• Peter Osborne

'The bill that united the Senate:' Media reacts to passage of Endless Frontier Act


The United States Innovation and Competition Act of 2021 (USICA), formerly known as the Endless Frontier Act, is United States legislation sponsored by Senators Todd Young (R-IN) and Chuck Schumer (D-NY) authorizing $110 billion for basic and advanced technology research over a five year period. It passed the Senate by a 68-32 margin on June 8. The bill, which is now being debated in the House, was reintroduced in April.

What the press is saying:

“American politicians are worried about the rise China as a tech power. Now they are finally doing something about the threat. It’s rare that Washington politicians are the right side of the tech landscape. More often they are fighting battles that have already been decided, like trying to divvy up internet search or social media. Yet they are correct to take on China in the race to develop next generation technologies like AI, quantum computing and 5G. They are also correct to try to move more chip manufacturing to the United States. It is a national security imperative.” (Forbes,“Congress Finally Backs a Smart Tech Bill”, 6/10/21)

“The United States Senate overwhelmingly passed the kind of historic and sweeping spending bill that typically triggers bitter partisan warfare.” (The New York Times’ The Daily Podcast with Michael Barbaro, “The Bill That United the Senate”, 6/09/21)

“The bill's supporters cite the measure as evidence that the deeply divided Senate can still function on a bipartisan basis…It's also a sign of the widespread consensus that has emerged around the need to outcompete China on the world stage, including by revitalizing U.S. manufacturing and research and cracking down on Beijing's economic abuses.” (Axios, 6/10/21)

“China has been closing the tech gap in recent years by making bold investments in tech with the intent of overtaking the United States. This is a tech war we cannot afford to lose. It’s imperative that Congress pass the Endless Frontier Act and authorize the biggest R&D tech investment in the United States since the Apollo years.” (San Jose Mercury News, 6/10/21)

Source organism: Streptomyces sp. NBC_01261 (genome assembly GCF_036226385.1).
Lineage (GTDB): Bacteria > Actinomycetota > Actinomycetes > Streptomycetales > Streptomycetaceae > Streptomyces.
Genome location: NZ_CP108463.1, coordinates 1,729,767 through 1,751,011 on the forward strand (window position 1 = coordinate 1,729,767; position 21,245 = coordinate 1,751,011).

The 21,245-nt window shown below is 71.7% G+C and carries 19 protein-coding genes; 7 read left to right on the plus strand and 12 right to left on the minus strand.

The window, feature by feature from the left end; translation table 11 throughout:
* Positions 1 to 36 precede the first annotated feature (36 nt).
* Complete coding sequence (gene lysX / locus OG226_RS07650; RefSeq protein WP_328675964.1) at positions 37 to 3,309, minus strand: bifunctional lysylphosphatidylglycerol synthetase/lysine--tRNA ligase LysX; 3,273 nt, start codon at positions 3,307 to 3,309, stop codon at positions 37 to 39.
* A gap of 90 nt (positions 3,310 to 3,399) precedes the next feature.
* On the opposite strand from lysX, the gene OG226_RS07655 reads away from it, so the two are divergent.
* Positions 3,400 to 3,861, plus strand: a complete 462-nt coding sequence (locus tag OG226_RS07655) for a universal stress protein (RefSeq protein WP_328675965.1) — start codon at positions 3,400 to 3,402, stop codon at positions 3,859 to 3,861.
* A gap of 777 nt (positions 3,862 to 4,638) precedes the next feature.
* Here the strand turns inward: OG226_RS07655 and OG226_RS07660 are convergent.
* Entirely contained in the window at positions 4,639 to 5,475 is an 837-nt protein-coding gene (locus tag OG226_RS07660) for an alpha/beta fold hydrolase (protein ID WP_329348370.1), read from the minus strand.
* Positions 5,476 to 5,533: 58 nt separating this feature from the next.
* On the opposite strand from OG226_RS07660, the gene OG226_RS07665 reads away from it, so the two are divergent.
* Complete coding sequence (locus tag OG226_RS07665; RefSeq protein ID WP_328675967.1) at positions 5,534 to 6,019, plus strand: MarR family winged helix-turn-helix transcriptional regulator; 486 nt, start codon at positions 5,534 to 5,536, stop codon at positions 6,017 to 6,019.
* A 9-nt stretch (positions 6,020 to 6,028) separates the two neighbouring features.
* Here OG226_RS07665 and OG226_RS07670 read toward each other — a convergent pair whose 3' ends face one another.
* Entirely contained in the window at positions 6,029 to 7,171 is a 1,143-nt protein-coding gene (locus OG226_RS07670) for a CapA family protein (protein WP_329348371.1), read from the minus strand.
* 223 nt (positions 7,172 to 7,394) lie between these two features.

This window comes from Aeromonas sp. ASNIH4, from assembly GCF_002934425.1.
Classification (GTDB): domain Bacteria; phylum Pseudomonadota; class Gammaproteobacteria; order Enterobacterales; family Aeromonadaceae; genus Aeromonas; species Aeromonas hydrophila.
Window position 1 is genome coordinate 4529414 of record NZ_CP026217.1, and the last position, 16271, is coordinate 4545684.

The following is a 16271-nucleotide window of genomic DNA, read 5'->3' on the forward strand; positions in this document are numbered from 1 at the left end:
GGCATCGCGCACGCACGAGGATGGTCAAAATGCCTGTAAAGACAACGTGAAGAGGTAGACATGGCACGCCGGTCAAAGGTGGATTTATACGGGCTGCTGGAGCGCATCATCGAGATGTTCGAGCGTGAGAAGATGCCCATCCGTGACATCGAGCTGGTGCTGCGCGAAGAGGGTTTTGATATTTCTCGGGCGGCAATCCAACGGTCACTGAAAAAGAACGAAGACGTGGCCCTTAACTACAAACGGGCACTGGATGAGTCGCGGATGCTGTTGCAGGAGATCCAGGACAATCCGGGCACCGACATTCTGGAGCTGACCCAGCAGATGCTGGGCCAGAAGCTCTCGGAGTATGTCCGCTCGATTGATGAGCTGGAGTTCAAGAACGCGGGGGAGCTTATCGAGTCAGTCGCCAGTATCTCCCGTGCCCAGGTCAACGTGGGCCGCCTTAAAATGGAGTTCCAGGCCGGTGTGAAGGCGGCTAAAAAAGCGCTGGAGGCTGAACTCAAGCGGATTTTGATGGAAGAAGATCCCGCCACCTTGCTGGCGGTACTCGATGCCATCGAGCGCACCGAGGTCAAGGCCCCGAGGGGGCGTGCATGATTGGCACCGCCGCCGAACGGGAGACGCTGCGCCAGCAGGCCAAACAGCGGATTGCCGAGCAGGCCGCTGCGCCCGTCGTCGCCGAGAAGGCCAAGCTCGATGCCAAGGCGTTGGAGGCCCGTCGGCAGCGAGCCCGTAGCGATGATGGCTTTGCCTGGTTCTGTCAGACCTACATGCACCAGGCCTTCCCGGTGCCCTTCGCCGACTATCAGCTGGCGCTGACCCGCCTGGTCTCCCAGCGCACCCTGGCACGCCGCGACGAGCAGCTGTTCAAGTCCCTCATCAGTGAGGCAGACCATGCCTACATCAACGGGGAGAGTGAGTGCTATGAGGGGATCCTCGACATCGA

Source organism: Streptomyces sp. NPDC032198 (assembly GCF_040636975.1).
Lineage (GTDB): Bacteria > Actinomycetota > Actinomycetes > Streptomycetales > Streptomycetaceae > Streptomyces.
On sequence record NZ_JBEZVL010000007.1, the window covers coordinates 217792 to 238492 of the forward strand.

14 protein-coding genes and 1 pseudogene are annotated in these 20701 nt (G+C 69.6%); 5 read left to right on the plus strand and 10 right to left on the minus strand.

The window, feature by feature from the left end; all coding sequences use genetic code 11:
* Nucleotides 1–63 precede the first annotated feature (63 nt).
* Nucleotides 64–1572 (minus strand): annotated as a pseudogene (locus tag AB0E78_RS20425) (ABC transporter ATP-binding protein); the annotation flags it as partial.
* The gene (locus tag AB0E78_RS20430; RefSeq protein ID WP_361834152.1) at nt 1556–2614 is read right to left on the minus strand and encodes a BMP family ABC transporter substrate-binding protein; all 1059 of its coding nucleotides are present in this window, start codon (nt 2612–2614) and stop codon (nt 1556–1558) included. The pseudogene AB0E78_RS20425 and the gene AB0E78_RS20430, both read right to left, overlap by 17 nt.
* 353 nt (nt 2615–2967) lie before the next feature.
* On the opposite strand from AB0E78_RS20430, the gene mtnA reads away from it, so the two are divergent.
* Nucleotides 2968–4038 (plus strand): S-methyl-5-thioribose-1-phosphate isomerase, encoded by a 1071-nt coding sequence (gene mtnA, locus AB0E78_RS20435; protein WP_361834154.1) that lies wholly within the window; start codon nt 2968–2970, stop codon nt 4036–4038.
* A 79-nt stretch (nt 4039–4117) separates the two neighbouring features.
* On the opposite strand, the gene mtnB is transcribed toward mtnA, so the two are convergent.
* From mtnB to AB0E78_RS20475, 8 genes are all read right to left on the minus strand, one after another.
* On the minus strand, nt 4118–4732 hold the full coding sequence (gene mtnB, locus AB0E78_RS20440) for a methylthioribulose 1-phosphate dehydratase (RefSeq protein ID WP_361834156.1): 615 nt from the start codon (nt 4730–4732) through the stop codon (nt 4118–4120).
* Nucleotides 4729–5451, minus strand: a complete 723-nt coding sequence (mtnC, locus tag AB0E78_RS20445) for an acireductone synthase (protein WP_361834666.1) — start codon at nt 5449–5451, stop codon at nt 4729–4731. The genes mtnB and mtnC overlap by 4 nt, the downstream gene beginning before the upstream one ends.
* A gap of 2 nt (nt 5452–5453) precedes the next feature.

“Sixty-eight senators understood the threat to America. It was a remarkably lopsided majority in these divisive times, and it included some of the country’s most conservative Republicans.” (Buffalo News, 6/10/21)

“Beijing slammed the bill Wednesday, with Foreign Ministry spokesperson Wang Wenbin telling a regular press briefing that it advocates for strategic competition with China and ‘gravely interferes with China’s domestic affairs,’ including its repressive policies in the Xinjiang Uyghur Autonomous Region (XUAR), Tibet, and Hong Kong.” (Radio Free Asia, 6/10/21)

“Another aspect of the bill, $50 billion for semiconductor development and manufacturing, could be a boon to Indiana automakers, which have had to close sporadically and convert parking lots into large-scale storage facilities due to a global shortage of microchips. In Kokomo, thousands of workers at the local Stellantis Transmission Plant, were furloughed for weeks last month and local union leaders anticipated the microchip shortage would drag on.” (Herald Bulletin, 6/09/21)


Compiled by the staff of Sen. Todd Young.